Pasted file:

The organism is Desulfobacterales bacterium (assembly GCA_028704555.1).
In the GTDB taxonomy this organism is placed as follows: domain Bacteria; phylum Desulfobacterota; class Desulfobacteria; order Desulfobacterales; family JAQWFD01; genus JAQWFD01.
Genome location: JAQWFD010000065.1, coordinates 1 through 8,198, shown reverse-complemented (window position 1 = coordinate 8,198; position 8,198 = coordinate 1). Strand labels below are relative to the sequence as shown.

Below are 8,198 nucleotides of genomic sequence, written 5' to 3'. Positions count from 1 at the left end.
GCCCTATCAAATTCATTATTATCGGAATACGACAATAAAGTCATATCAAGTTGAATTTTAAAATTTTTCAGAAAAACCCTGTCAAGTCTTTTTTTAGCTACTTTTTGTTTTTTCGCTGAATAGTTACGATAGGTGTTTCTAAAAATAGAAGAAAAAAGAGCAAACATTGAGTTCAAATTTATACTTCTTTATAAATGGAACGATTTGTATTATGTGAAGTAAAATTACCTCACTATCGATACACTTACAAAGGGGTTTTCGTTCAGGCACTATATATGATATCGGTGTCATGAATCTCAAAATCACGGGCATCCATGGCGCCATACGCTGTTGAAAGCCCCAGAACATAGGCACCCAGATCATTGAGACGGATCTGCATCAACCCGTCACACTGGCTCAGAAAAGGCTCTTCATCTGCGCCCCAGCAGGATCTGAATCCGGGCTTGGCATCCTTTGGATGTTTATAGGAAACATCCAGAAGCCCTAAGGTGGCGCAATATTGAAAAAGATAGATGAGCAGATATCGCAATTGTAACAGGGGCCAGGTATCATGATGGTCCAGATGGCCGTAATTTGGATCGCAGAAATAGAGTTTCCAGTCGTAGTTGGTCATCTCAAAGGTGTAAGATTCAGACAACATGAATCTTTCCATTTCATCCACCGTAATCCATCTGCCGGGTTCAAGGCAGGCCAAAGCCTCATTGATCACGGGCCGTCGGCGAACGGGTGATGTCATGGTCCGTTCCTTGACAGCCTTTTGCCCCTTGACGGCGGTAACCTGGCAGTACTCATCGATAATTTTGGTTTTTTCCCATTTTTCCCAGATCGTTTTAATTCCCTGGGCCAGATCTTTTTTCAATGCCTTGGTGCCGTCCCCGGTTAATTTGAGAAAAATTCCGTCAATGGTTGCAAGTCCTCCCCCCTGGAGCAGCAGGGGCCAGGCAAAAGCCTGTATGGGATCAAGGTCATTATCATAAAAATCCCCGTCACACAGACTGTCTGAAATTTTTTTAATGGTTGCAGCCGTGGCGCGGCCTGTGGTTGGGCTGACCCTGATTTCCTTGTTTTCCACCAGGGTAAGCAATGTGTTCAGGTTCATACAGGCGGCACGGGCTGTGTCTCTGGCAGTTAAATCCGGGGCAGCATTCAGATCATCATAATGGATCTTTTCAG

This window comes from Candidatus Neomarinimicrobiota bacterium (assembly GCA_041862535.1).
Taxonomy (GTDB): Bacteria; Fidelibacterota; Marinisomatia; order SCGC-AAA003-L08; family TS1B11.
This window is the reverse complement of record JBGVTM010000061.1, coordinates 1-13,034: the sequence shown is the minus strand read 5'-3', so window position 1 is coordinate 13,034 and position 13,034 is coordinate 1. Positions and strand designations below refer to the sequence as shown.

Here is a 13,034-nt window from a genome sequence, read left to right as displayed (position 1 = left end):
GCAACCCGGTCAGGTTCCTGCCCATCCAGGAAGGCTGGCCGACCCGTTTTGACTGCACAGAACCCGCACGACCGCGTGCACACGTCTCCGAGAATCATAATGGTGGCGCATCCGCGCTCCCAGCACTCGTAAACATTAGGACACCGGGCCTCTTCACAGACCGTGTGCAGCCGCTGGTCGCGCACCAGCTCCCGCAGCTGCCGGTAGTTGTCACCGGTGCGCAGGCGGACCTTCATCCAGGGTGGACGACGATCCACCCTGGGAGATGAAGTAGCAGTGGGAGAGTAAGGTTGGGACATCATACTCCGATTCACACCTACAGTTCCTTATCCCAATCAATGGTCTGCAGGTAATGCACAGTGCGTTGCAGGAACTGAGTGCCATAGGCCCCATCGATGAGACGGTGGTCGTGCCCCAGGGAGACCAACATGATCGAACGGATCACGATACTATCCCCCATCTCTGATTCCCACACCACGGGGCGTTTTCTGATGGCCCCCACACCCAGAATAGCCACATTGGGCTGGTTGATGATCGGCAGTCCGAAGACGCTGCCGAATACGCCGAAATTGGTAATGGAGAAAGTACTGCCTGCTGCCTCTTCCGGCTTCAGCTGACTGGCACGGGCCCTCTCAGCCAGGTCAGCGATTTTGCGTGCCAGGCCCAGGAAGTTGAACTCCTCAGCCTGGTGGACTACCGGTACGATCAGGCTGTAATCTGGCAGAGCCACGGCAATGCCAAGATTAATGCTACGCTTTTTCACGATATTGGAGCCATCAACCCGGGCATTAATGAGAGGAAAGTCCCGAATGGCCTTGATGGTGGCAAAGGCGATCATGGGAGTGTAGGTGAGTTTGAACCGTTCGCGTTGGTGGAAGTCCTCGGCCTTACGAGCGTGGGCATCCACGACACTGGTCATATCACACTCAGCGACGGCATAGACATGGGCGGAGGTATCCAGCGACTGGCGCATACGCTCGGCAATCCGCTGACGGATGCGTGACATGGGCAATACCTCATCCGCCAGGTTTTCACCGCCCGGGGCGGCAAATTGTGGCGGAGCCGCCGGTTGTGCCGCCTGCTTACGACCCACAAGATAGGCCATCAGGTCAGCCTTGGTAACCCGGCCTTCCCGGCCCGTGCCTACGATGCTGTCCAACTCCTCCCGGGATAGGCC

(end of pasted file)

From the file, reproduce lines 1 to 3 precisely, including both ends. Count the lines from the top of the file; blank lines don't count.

The organism is Desulfobacterales bacterium (assembly GCA_028704555.1).
In the GTDB taxonomy this organism is placed as follows: domain Bacteria; phylum Desulfobacterota; class Desulfobacteria; order Desulfobacterales; family JAQWFD01; genus JAQWFD01.
Genome location: JAQWFD010000065.1, coordinates 1 through 8,198, shown reverse-complemented (window position 1 = coordinate 8,198; position 8,198 = coordinate 1). Strand labels below are relative to the sequence as shown.